A broadside on 'the Indian War'
This ballad sheet was published during the mid-19th century and purports to detail the life of two central characters, William and Mary. Solider William surprises Mary one morning by announcing his intention to travel overseas to fight on Indian soil (in the first or second Anglo-Sikh wars of the Punjab under Commander-in-Chief of Indian forces, General Hugh Gough). Naturally heart-broken, Mary decides to disguise herself as a man and enlist in the British army herself. Mary succeeds in her ruse as ‘no-one suspected a red coat conceal’d a maid’, and engages in active service beside her lover to avenge the British dead. Mary and William finally marry and bless the day they first went to war together.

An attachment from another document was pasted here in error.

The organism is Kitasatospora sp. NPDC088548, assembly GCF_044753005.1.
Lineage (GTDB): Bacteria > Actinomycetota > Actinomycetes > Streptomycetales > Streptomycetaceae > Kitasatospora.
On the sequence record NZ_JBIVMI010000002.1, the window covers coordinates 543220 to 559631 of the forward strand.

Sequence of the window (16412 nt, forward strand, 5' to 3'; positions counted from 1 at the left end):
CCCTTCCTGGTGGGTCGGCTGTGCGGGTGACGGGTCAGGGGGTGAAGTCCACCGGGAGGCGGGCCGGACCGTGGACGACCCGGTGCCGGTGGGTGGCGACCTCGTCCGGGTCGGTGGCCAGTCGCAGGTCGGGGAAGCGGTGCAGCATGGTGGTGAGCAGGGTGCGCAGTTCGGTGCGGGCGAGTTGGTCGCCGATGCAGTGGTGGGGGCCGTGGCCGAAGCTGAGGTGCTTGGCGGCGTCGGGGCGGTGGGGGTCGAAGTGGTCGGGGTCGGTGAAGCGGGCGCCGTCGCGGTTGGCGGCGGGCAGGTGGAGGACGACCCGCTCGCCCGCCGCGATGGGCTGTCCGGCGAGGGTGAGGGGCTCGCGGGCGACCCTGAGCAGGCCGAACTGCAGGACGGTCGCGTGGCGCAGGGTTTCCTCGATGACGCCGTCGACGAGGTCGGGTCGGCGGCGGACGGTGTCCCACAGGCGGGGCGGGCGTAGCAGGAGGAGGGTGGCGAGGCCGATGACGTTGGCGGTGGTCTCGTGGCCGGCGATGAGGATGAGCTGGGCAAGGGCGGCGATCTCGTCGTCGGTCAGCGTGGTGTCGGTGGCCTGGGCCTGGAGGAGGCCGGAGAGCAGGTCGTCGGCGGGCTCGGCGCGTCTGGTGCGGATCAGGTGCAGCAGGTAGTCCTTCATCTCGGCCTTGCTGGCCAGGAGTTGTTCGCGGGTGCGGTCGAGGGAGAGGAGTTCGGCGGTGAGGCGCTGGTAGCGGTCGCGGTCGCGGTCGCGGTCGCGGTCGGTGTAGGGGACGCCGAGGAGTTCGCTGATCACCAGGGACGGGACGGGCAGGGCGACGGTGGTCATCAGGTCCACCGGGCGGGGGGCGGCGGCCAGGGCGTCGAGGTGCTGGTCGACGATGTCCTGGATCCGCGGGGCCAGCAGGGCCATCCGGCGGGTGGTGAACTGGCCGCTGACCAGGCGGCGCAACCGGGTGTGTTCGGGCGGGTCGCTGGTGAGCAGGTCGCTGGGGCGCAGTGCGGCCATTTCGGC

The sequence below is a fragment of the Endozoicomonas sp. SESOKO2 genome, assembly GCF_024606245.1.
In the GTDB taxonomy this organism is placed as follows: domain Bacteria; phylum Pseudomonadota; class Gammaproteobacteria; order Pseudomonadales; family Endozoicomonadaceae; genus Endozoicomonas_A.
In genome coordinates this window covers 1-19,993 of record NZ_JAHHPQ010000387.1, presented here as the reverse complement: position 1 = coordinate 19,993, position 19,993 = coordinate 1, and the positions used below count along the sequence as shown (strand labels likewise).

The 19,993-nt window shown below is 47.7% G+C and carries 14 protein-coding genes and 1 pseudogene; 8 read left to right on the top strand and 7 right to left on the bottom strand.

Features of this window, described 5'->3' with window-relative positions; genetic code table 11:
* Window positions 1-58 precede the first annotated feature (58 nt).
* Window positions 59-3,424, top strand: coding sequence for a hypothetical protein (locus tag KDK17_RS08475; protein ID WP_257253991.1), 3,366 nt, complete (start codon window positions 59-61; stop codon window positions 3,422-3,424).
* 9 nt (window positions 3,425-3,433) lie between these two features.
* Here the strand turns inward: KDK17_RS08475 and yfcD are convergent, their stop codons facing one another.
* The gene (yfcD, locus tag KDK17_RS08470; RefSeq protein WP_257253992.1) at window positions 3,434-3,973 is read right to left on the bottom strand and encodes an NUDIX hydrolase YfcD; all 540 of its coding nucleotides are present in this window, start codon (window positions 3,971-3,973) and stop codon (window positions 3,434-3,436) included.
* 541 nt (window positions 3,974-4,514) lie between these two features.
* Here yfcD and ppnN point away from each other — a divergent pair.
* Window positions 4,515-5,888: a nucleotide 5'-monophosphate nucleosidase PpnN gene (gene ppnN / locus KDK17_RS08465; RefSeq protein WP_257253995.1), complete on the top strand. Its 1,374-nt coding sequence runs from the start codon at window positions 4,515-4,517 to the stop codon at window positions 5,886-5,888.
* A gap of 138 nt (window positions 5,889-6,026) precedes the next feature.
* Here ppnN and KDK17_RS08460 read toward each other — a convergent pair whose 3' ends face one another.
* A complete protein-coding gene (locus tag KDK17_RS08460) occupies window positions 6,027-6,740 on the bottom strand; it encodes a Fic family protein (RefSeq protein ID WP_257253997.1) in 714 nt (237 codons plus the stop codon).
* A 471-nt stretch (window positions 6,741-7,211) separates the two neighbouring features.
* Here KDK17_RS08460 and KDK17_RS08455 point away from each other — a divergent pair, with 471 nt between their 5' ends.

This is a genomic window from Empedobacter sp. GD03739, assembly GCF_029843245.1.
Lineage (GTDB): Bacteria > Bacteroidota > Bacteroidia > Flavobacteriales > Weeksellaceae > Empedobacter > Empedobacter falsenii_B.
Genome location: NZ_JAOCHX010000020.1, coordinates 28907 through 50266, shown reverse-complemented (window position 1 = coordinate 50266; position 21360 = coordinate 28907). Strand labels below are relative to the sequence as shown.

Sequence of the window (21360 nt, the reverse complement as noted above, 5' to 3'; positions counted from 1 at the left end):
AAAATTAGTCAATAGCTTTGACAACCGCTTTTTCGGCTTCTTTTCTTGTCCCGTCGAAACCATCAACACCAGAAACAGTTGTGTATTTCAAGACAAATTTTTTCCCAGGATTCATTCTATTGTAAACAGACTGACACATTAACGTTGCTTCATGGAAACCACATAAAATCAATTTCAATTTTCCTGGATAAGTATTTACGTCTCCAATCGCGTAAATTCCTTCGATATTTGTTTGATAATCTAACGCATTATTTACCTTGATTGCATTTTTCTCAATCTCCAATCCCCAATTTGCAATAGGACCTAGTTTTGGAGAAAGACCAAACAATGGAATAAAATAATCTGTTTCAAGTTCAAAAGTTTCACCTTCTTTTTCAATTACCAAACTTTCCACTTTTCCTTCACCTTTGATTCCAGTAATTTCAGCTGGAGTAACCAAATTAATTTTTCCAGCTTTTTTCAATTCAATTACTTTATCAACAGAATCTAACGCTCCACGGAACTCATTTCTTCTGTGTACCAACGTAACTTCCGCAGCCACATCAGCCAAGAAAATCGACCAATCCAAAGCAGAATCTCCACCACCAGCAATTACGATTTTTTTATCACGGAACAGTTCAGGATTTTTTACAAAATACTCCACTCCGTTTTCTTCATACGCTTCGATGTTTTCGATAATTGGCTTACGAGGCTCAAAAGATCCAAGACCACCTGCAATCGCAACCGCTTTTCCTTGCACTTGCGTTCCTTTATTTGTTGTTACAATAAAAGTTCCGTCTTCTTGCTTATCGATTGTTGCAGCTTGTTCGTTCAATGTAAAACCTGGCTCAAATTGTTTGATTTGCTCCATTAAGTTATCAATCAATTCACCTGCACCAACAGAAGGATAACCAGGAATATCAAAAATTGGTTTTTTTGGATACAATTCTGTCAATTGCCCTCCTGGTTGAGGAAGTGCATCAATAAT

The ballad was published in various forms during the mid-19th century, the detail of the battles and generals it contains changed to reflect current conflicts in India. Though probably apocryphal, the ballad nevertheless appealed to the Victorian sense of melodrama and drew on the experience of ordinary men called overseas as part of the many Imperial conflicts that took place during the 19th century.
- Article by:
- Ruth Richardson
- Popular culture, Reading and print culture
From public notes and broadsides to catchpennies and printed songs, Dr Ruth Richardson examines the variety of street literature which informed and entertained the public before newspapers were readily available.